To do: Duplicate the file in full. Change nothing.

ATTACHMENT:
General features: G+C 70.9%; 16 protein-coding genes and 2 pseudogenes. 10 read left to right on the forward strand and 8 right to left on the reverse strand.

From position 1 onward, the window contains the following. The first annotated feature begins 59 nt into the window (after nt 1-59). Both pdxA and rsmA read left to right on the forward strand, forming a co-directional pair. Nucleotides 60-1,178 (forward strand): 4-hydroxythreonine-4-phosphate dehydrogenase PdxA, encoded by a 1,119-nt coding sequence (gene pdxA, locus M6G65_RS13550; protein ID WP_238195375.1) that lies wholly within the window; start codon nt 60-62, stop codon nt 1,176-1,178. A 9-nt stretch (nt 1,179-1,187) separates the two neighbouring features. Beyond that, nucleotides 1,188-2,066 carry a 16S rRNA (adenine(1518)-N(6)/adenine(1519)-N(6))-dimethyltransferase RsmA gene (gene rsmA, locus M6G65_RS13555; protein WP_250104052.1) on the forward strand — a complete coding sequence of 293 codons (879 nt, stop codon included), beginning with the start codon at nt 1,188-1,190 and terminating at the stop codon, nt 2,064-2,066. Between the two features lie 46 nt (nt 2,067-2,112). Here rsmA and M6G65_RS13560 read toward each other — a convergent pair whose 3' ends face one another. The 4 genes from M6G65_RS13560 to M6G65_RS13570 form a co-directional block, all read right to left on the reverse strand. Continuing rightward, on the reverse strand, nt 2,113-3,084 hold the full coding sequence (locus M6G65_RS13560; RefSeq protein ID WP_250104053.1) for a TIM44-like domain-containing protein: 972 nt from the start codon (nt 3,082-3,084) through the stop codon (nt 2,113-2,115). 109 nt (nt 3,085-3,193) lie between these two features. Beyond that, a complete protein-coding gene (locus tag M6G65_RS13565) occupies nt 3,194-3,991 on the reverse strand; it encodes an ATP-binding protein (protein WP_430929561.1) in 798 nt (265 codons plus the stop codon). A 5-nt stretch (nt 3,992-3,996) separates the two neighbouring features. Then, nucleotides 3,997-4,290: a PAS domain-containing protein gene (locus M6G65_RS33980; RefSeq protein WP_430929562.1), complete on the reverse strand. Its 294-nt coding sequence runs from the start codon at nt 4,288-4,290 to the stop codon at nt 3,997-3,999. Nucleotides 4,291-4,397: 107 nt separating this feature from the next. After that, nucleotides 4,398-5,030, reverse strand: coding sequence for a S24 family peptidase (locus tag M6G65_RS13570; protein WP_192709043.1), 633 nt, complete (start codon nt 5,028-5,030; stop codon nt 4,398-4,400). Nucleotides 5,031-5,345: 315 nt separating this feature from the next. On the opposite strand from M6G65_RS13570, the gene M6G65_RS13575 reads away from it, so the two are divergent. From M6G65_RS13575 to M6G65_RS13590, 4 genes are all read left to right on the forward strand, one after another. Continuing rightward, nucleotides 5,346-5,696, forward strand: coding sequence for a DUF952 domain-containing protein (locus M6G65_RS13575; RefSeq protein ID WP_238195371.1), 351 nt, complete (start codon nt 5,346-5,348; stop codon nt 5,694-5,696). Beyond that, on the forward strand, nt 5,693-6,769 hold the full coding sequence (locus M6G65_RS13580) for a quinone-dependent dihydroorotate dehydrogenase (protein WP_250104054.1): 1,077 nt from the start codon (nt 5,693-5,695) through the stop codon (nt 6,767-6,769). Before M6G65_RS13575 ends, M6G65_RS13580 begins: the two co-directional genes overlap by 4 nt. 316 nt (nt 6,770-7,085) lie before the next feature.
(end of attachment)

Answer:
General features: G+C 70.9%; 16 protein-coding genes and 2 pseudogenes. 10 read left to right on the forward strand and 8 right to left on the reverse strand.

From position 1 onward, the window contains the following. The first annotated feature begins 59 nt into the window (after nt 1-59). Both pdxA and rsmA read left to right on the forward strand, forming a co-directional pair. Nucleotides 60-1,178 (forward strand): 4-hydroxythreonine-4-phosphate dehydrogenase PdxA, encoded by a 1,119-nt coding sequence (gene pdxA, locus M6G65_RS13550; protein ID WP_238195375.1) that lies wholly within the window; start codon nt 60-62, stop codon nt 1,176-1,178. A 9-nt stretch (nt 1,179-1,187) separates the two neighbouring features. Beyond that, nucleotides 1,188-2,066 carry a 16S rRNA (adenine(1518)-N(6)/adenine(1519)-N(6))-dimethyltransferase RsmA gene (gene rsmA, locus M6G65_RS13555; protein WP_250104052.1) on the forward strand — a complete coding sequence of 293 codons (879 nt, stop codon included), beginning with the start codon at nt 1,188-1,190 and terminating at the stop codon, nt 2,064-2,066. Between the two features lie 46 nt (nt 2,067-2,112). Here rsmA and M6G65_RS13560 read toward each other — a convergent pair whose 3' ends face one another. The 4 genes from M6G65_RS13560 to M6G65_RS13570 form a co-directional block, all read right to left on the reverse strand. Continuing rightward, on the reverse strand, nt 2,113-3,084 hold the full coding sequence (locus M6G65_RS13560; RefSeq protein ID WP_250104053.1) for a TIM44-like domain-containing protein: 972 nt from the start codon (nt 3,082-3,084) through the stop codon (nt 2,113-2,115). 109 nt (nt 3,085-3,193) lie between these two features. Beyond that, a complete protein-coding gene (locus tag M6G65_RS13565) occupies nt 3,194-3,991 on the reverse strand; it encodes an ATP-binding protein (protein WP_430929561.1) in 798 nt (265 codons plus the stop codon). A 5-nt stretch (nt 3,992-3,996) separates the two neighbouring features. Then, nucleotides 3,997-4,290: a PAS domain-containing protein gene (locus M6G65_RS33980; RefSeq protein WP_430929562.1), complete on the reverse strand. Its 294-nt coding sequence runs from the start codon at nt 4,288-4,290 to the stop codon at nt 3,997-3,999. Nucleotides 4,291-4,397: 107 nt separating this feature from the next. After that, nucleotides 4,398-5,030, reverse strand: coding sequence for a S24 family peptidase (locus tag M6G65_RS13570; protein WP_192709043.1), 633 nt, complete (start codon nt 5,028-5,030; stop codon nt 4,398-4,400). Nucleotides 5,031-5,345: 315 nt separating this feature from the next. On the opposite strand from M6G65_RS13570, the gene M6G65_RS13575 reads away from it, so the two are divergent. From M6G65_RS13575 to M6G65_RS13590, 4 genes are all read left to right on the forward strand, one after another. Continuing rightward, nucleotides 5,346-5,696, forward strand: coding sequence for a DUF952 domain-containing protein (locus M6G65_RS13575; RefSeq protein ID WP_238195371.1), 351 nt, complete (start codon nt 5,346-5,348; stop codon nt 5,694-5,696). Beyond that, on the forward strand, nt 5,693-6,769 hold the full coding sequence (locus M6G65_RS13580) for a quinone-dependent dihydroorotate dehydrogenase (protein WP_250104054.1): 1,077 nt from the start codon (nt 5,693-5,695) through the stop codon (nt 6,767-6,769). Before M6G65_RS13575 ends, M6G65_RS13580 begins: the two co-directional genes overlap by 4 nt. 316 nt (nt 6,770-7,085) lie before the next feature.